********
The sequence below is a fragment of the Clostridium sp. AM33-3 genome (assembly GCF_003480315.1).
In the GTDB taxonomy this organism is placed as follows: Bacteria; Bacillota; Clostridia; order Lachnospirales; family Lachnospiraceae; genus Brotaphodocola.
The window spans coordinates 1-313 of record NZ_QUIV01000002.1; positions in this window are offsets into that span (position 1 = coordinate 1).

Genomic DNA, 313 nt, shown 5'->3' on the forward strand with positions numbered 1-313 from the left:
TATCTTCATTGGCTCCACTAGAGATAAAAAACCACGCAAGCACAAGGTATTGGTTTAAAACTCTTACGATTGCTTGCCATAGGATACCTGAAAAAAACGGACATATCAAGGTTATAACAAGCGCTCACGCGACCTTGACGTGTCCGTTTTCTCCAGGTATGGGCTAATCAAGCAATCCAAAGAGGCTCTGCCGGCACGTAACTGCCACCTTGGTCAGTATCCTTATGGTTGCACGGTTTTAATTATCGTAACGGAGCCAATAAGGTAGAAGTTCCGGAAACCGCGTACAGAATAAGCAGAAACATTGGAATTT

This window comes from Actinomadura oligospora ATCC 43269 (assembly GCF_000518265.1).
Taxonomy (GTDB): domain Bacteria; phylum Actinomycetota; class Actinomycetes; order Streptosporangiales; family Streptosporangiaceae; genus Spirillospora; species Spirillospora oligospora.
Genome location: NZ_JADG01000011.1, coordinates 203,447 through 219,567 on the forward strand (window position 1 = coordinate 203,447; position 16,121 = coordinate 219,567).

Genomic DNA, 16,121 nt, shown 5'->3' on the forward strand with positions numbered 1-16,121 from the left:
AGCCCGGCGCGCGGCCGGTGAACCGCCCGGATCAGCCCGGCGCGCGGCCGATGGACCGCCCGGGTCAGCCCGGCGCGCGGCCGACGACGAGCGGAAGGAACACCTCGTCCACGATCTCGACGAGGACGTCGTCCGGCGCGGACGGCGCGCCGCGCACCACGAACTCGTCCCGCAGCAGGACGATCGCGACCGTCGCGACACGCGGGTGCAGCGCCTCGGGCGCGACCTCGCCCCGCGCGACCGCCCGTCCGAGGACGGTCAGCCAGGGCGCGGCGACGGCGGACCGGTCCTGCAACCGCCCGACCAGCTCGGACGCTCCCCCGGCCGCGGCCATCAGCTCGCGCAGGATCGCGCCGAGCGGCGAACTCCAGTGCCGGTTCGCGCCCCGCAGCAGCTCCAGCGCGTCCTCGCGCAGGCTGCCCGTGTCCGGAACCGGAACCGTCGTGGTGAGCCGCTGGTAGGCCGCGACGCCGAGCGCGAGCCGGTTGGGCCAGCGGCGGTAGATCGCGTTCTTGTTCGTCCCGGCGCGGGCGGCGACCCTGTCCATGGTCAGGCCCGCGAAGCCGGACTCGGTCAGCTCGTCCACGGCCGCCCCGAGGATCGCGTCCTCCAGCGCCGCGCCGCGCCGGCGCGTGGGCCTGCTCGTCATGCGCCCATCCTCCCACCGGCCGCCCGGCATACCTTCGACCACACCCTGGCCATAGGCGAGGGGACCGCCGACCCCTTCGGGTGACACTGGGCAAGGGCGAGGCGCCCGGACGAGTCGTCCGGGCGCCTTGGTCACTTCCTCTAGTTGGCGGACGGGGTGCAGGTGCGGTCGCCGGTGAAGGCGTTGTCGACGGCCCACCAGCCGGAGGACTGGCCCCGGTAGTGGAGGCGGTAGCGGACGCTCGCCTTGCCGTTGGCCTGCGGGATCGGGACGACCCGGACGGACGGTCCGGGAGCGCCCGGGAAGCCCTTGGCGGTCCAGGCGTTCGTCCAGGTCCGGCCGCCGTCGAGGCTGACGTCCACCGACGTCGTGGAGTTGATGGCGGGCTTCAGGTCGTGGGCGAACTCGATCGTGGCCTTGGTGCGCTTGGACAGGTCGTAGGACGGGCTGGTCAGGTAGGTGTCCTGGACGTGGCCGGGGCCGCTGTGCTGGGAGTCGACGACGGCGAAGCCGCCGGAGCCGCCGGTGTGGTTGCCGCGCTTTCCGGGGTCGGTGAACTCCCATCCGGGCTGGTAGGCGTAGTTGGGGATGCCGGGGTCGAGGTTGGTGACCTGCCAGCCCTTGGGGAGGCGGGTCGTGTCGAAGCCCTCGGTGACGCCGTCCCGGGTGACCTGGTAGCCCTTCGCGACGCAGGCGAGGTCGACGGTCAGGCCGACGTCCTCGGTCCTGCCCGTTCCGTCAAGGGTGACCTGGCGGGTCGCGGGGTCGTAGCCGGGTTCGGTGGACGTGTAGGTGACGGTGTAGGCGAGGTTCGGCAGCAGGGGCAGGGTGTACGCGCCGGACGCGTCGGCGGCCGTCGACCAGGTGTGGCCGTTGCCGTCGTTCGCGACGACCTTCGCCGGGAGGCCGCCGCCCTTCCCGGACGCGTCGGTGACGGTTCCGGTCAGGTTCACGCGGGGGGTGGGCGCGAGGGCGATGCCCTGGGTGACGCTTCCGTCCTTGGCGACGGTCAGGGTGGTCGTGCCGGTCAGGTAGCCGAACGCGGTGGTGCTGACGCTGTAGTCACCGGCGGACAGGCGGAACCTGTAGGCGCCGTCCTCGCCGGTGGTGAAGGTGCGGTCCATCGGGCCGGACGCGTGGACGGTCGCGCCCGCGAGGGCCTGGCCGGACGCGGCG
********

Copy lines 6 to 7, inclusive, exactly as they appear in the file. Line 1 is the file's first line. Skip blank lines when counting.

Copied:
This window comes from Actinomadura oligospora ATCC 43269 (assembly GCF_000518265.1).
Taxonomy (GTDB): domain Bacteria; phylum Actinomycetota; class Actinomycetes; order Streptosporangiales; family Streptosporangiaceae; genus Spirillospora; species Spirillospora oligospora.